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March 19, 2014

Inspector Alleyn Mysteries: Not Your Average Cop Drama

BY CHANDRA WOHLEBER

Having devoured several of the novels of New Zealander Ngaio Marsh, featuring the soft-spoken, elegant, impeccably well-mannered gentleman detective Roderick (Rory, to his beloved Troy) Alleyn, I was thrilled to discover the BBC’s excellent adaptations. As one of the imdb reviewers notes, the only disappointment is that they made so few (only nine episodes, each around an hour and a half long). What I love about these adaptations is the complex characters, the vividly realized settings, and the fascinating evocation of the times: more or less the late 1930s to the late 1940s.

From a fishing village (that looks an awful lot like the one in “Doc Martin”) in Cornwall to high society London to country estates to Argyll, the gorgeous cinematography falls upon narrow, winding roads and lush greenery, sparkling waters, windy bluffs for sketching from, foggy midnight streets, after-hours clubs, mysterious waterfalls, art galleries (both shady and legit), and majestic homes.

And then there’s how modern the stories are, in a completely non-anachronistic way: there are independent and feisty women, gay men and women as par for the course, early practitioners of alt med, political intrigue, art forgery and gallery wheelings and dealings, a lot more pre-marital goings-on than some of us may have thought was the norm in that time period (and really, of course there would be—plus ça change). But then at the same time you have a picture of a fading England: the one of strictly observed class hierarchy, coming-out balls, servants who stay with their masters for a lifetime (servants at all), the writing of proper letters of condolence, those wacky nicknames the upper classes use, men standing up when a woman enters or leaves a room, hats tipped, bags lifted, train conductors in spiffy uniforms …

My favorite character is the marvelous Agatha Troy, called Troy by Alleyn, who’s smitten with her; he also benefits from her astute observations concerning cases he’s working on. She lives alone in a cozy, tidy little flat and is a successful painter and sharp-tongued independent spirit who is afraid of letting Alleyn get too close for fear she’ll lose her identity in being nothing more than one half of a couple (like a panto horse, she says!). To this end she keeps the dear inspector at arm’s length though her keen disappointment whenever he has to cancel their meetings (due to all those murders cropping up) makes clear her true feelings for him. They’re like Mulder and Scully in an earlier age. Minus the aliens, and with much better fashion sense.

Inspector Fox is another favorite—a kind of iron fist in a velvet glove. He’s quiet, with a very dry sense of humor, and although he puts across an air of being a dear old teddy bear with his round figure next to whip-thin Alleyn, and his slightly rumpled brown suits, his sharp eyes don’t miss a thing and you get the sense that were violent action called for he wouldn’t hesitate for a moment. But then he’s also very good at making sure the perhaps too-ascetic Alleyn takes an occasional break for sandwiches and tea—even refusing to phone him with a vital new clue when Alleyn needs his sleep after a crime-solving all-nighter.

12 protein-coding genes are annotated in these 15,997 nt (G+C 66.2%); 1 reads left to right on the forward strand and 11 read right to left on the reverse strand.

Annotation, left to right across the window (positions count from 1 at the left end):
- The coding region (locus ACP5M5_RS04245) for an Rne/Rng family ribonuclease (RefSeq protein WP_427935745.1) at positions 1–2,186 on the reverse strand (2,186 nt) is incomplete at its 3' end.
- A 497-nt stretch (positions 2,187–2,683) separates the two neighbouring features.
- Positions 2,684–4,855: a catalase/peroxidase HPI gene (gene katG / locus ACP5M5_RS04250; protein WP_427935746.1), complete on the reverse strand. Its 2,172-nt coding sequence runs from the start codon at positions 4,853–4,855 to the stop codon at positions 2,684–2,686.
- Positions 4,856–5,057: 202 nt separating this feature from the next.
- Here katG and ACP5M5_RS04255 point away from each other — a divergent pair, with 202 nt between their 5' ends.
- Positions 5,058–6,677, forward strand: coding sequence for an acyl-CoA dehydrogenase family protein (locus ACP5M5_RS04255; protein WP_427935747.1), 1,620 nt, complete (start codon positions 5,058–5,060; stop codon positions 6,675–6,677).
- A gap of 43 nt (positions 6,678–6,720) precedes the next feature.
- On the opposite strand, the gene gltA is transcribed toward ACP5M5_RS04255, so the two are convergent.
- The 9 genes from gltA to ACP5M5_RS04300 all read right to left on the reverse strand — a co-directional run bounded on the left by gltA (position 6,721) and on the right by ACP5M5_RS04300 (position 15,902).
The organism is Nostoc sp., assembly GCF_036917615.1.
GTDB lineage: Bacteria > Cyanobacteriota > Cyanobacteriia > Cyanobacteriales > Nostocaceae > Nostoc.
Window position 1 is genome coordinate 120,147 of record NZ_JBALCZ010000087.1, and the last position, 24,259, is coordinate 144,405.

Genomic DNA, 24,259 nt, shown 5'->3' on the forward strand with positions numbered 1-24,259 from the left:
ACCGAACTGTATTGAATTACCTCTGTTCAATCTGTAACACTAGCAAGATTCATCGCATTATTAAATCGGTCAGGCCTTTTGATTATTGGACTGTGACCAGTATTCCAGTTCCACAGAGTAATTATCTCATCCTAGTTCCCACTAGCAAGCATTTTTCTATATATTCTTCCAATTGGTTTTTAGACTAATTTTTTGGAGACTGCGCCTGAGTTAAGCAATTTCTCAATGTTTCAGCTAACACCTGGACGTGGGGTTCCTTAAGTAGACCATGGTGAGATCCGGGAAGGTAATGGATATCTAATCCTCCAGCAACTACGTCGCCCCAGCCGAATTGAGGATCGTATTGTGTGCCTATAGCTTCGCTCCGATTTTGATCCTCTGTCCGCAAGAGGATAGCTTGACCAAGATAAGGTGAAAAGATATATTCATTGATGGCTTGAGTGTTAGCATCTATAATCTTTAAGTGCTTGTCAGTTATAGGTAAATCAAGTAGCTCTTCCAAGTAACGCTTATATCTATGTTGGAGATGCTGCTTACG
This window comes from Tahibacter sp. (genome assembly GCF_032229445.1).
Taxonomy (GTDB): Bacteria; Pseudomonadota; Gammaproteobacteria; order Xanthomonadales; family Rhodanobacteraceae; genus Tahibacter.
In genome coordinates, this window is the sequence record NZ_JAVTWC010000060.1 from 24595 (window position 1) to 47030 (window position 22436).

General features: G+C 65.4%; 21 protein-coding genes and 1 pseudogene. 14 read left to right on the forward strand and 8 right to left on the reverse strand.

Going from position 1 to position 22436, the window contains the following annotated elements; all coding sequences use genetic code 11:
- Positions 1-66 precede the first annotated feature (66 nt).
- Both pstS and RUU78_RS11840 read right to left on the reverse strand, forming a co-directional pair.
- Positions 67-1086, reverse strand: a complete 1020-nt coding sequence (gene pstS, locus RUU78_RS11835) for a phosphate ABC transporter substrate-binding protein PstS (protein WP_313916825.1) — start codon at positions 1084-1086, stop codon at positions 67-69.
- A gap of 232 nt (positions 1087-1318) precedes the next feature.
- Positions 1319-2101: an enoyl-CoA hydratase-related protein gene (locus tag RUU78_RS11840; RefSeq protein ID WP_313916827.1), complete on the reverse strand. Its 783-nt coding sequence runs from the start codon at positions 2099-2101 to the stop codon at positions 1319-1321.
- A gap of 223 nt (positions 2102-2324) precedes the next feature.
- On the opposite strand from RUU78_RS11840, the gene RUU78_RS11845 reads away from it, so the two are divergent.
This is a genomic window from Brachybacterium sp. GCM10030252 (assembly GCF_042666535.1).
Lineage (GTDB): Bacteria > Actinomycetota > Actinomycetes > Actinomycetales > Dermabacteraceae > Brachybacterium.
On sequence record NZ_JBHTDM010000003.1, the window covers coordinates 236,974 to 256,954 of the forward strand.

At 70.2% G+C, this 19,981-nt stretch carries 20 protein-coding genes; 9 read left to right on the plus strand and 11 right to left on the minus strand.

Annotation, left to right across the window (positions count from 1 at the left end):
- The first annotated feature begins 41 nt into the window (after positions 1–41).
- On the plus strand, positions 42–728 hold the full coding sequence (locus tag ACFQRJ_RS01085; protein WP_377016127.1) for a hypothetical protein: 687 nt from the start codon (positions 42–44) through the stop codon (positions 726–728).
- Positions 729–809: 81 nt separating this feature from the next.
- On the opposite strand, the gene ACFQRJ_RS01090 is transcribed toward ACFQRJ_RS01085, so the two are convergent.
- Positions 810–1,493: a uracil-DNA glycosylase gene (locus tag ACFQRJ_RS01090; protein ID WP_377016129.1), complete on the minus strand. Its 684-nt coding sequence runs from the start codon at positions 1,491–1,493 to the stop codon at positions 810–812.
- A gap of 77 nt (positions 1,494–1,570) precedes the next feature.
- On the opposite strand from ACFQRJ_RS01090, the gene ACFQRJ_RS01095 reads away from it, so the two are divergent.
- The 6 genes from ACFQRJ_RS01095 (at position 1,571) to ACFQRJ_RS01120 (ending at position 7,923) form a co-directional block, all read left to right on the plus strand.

There are brilliant touches of humor—snappy comments by characters about one another and little details such as the vain villain’s toupee slipping off into an officer’s hand when he’s tucking the fellow into the paddy wagon: the final insult. Not only were his crimes exposed but so too his male pattern baldness! Cats, trout, and dogs also play excellent supporting roles, and the arts are a common thread, with writers, painters, or actors making appearances in almost every episode. And this last point is out of my area of expertise—I either hear it or I don’t—but my partner tells me the sound design and production is superior for an early 1990s TV series.

Highly recommended—even for people who claim they don’t like mysteries (though these people are not likely reading this blog; but they should be!) because the stunning scenery, the intelligent and perceptive dialogue, the wit, the depiction of a long-gone era with surprisingly modern mores, and the nuanced studies in character lift these stories far above formulaic police drama.

“Inspector Alleyn Mysteries” (1990–1994, BBC)
Patrick Malahide as Roderick Alleyn; William Simons as Br’er Fox; Belinda Lang as Agatha Troy
(The first 6 episodes are available for streaming on Netflix.)

 

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